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May 1990, Vol. 113, No. 5
Worker displacement in a period of rapid job expansion: 1983-87
Diane E. Herz
The 5 years from January 1983 through January 1988 were marked by rapid economic growth and declining unemployment. Over this period, the total number of persons with jobs expanded by 15 million to 114 million, and the civilian worker unemployment rate declined from more than 10 percent to under 6 percent. Over the same period, the number of workers who lost their jobs also declined substantially, according to a special survey conducted in January 1988.
Given the strength of the economy over the period, it may seem odd to discuss worker displacement, a phenomenon usually associated with periods of economic distress. However, while many industries and regions experienced rapid job growth, others did not. And, even in those industries in which employment expanded, corporate restructuring was often associated with some job losses.1 So, while the latest survey showed a substantial decrease in the frequency of displacement relative to that in the early 1980's, it also showed that the problem continued to affect certain sectors of the economy.
Interest in worker displacement rose in the early 1980's, when two back-to-back recessions led to large-scale job loss, particularly in manufacturing industries. Displaced workers were generally defined as persons who. through no fault of their own, had lost jobs in which they had made a substantial investment in terms of tenure or training. For the most part, concern over displacement focused on the experiences of blue-collar workers who lost jobs in declining industries.2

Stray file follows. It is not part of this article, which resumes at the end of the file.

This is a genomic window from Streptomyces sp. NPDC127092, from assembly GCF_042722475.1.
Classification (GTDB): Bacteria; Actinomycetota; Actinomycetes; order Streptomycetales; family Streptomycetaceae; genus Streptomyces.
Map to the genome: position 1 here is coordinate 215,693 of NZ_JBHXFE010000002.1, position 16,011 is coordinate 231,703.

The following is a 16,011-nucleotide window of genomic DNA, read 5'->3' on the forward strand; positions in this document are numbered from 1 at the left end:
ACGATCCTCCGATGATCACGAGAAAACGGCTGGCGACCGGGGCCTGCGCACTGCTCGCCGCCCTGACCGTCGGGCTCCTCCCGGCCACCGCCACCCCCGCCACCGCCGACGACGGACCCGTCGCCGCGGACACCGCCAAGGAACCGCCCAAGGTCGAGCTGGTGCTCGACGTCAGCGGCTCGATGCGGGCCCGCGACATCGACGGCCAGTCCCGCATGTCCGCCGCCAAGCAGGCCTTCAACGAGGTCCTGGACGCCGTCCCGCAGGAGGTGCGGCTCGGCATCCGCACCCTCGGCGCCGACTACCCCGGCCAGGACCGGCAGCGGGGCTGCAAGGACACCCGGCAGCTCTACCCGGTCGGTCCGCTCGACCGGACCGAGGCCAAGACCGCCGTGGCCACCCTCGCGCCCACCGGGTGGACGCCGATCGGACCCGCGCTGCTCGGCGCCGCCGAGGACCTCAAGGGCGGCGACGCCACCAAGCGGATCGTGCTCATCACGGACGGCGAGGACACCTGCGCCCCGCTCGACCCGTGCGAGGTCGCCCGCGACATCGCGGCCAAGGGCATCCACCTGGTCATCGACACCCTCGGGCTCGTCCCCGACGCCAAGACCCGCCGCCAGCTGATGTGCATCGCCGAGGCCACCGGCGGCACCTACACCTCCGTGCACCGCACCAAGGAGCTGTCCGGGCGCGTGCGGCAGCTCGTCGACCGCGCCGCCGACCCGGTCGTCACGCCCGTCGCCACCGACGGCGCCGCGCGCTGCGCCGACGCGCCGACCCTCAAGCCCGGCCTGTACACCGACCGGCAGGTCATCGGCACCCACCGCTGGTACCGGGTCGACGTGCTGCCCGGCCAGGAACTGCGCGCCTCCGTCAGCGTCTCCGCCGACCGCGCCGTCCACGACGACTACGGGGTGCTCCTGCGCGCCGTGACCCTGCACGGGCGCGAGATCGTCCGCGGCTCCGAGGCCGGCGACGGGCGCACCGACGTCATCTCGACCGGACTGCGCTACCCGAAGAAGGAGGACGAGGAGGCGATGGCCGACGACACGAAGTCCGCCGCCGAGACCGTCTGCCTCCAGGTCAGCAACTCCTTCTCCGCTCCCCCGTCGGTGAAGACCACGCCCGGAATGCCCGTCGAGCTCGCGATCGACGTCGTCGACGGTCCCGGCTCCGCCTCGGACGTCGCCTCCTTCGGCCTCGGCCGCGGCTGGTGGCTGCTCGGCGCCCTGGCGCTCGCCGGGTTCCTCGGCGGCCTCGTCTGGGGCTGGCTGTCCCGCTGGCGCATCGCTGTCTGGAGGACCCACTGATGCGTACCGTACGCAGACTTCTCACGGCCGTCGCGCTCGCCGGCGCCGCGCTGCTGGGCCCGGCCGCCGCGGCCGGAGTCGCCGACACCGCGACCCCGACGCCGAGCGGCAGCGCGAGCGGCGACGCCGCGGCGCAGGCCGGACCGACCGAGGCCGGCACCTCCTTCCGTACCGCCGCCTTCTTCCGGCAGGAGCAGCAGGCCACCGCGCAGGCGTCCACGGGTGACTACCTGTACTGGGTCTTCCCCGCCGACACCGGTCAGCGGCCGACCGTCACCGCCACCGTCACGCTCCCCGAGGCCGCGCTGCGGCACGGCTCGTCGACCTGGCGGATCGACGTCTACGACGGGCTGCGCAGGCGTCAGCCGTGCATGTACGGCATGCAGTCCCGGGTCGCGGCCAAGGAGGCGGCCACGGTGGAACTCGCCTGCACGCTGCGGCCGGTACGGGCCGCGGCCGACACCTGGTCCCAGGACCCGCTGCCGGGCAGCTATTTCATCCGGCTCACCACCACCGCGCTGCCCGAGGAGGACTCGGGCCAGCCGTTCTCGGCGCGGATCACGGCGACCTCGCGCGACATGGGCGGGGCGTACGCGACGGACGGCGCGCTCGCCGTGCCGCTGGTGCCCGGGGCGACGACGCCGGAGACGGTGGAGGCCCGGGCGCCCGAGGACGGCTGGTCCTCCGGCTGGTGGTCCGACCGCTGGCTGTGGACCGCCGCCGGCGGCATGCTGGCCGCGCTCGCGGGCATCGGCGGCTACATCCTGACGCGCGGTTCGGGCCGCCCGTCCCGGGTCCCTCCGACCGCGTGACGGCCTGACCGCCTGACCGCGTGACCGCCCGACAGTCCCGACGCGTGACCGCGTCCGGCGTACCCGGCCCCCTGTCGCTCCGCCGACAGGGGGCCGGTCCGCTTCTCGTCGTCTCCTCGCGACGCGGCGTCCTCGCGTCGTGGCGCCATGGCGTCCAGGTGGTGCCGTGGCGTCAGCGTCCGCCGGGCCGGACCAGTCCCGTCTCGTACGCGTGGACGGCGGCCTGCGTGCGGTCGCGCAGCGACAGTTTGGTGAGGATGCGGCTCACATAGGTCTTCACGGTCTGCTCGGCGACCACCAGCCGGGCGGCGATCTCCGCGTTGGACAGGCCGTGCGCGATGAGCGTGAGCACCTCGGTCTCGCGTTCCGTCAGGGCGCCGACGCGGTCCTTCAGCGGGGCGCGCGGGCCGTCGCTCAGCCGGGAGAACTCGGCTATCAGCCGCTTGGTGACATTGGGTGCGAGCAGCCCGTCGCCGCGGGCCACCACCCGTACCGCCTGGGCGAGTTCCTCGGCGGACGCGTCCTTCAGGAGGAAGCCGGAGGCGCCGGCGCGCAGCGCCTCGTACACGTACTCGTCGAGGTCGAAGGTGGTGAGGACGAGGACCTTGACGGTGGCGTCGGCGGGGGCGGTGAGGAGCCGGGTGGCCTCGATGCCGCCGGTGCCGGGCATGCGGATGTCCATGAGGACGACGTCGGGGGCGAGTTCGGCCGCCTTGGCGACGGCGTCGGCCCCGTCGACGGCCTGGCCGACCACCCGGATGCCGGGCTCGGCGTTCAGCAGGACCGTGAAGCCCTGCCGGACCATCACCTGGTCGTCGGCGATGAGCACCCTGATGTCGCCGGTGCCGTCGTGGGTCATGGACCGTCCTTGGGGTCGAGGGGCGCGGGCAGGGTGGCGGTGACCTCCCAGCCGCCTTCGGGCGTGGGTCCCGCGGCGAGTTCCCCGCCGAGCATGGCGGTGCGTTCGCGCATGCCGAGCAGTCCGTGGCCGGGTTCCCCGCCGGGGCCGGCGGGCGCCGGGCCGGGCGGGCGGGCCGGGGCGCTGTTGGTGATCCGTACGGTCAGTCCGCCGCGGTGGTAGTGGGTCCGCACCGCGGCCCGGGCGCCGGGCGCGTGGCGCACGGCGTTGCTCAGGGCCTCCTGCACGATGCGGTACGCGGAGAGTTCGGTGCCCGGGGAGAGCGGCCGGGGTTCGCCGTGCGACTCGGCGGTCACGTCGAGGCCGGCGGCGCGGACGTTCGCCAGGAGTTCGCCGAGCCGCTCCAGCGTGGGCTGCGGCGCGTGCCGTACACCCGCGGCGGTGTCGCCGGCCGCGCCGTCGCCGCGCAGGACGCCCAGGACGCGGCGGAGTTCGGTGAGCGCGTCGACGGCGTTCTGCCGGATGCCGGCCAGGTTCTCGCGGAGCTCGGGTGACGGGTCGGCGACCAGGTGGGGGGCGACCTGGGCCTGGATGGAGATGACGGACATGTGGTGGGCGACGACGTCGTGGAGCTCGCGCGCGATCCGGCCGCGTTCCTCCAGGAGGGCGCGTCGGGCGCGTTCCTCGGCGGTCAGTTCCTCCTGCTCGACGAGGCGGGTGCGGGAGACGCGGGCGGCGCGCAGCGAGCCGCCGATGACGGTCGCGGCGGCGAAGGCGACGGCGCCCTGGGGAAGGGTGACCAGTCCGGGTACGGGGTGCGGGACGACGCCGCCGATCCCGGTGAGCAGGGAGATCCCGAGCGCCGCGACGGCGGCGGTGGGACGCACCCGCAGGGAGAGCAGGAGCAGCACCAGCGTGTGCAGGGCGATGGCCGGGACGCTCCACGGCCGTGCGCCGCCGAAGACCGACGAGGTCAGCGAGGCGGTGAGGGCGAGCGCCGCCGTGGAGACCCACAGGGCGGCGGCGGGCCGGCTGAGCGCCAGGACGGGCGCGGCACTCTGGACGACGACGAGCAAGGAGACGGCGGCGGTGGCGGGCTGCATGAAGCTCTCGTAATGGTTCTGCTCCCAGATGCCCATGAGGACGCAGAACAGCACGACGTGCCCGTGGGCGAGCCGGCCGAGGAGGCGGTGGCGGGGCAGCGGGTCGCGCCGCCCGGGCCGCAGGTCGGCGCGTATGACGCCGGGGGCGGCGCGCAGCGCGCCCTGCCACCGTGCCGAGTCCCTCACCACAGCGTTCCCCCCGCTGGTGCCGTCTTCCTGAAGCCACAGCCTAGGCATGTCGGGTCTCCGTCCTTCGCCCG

In the last several years, the picture of displacement has begun to change. Recent discussions have focused less on the plight of manufacturing workers and more on the firing of middle managers, financial industry employees, and, with increasing automation in office equipment, clerical workers.3 In fact, the image of a displaced worker has been changing from one of middle-aged and older male factory workers to one of diverse individuals working in a wide range of industries and occupations.
To what extent is worker displacement really changing? Were the characteristics of those men and women displaced from 1983 to 1988 different from those of workers who lost jobs in previous years? What were the experiences of displaced workers, and what were the outcomes of job loss?
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1 The net employment effects of restructuring are debatable. Conflicting evidence exists on the level of job creation or job termination that can be attributed to restructuring. It is clear, however, that some actions, such as the liquidation of acquired businesses, do lead to job loss. For information, see Norman J. Glickman and Douglas P. Woodward, The New Competitors: How Foreign Investors are Changing the U.S. Economy (New York, Basic Books, 1989).
2 Definitional issue are discussed in depth in an article that reported findings from the January 1984 survey. See Paul Flaim and Ellen Sehgal, "Displaced workers of 1979-83: how well have they fared?" The Economist, Jan 23, 1988, pp. 59-60.
3 See, for example, "White Collar Displacement: Job Erosion in the Service Sector," 9 to 5, national Association of Working Women, Cleveland, Ohio, February 1989. See also, "The Big Chill on Wall Street," Business Week, Dec. 7, 1987, pp. 54-56; "Wall Street's New Austerity," Business Week, Oct. 26, 1987, pp. 28-9, and "Middle managers face Extinction," The Economist, Jan. 23, 1988, pp. 59-60.
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